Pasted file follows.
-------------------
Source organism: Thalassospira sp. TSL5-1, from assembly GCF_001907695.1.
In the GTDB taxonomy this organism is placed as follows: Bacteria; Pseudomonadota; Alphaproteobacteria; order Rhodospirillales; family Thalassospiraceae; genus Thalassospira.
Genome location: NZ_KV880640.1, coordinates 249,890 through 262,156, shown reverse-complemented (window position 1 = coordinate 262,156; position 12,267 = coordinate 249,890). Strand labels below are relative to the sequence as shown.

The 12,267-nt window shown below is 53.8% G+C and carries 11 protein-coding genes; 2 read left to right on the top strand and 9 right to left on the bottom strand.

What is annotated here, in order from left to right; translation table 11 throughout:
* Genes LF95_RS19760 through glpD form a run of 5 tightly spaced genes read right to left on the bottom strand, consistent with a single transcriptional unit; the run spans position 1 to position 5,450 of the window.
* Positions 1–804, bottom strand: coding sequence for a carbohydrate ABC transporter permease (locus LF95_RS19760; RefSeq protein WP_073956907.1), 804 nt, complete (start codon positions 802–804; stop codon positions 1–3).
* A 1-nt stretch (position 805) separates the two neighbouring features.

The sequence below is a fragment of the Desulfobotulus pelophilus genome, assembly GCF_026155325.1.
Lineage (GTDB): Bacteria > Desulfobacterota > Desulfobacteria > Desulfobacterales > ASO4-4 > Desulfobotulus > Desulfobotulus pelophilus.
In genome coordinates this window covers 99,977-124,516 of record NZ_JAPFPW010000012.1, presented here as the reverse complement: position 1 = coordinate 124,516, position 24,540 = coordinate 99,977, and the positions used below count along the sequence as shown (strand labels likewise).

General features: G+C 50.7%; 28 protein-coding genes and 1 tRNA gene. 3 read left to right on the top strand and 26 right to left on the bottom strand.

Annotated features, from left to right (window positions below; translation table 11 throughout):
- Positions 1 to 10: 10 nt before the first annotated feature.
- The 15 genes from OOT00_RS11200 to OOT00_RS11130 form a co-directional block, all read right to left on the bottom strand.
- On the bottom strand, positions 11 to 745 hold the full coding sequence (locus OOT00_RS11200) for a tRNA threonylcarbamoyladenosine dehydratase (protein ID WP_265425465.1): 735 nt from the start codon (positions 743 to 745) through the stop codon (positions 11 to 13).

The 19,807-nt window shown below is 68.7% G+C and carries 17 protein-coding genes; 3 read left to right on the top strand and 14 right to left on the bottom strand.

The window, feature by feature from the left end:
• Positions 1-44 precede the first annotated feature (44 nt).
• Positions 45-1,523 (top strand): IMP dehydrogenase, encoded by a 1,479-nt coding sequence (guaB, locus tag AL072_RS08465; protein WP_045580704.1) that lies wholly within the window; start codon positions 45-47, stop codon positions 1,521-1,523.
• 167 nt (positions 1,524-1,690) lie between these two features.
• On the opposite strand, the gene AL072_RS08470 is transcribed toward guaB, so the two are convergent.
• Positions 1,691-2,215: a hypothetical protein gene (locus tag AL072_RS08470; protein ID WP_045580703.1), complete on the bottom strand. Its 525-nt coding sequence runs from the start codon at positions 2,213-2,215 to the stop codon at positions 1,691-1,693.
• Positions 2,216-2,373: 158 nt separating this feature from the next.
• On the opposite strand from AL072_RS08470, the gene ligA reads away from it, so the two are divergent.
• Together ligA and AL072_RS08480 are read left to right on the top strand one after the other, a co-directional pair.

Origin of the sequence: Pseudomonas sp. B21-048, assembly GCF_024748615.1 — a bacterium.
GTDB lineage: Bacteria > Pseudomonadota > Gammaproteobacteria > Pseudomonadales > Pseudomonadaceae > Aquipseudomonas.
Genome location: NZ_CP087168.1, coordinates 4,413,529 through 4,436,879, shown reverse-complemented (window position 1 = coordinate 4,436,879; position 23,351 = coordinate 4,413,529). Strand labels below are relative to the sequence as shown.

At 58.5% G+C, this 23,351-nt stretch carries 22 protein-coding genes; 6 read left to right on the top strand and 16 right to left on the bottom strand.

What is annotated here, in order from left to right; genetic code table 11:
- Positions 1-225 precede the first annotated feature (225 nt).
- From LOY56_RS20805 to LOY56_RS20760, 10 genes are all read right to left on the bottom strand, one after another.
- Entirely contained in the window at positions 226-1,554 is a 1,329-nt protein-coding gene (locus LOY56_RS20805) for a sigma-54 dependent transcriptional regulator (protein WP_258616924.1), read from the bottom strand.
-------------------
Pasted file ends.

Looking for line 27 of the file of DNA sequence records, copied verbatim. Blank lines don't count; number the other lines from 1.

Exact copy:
Origin of the sequence: Pseudomonas sp. B21-048, assembly GCF_024748615.1 — a bacterium.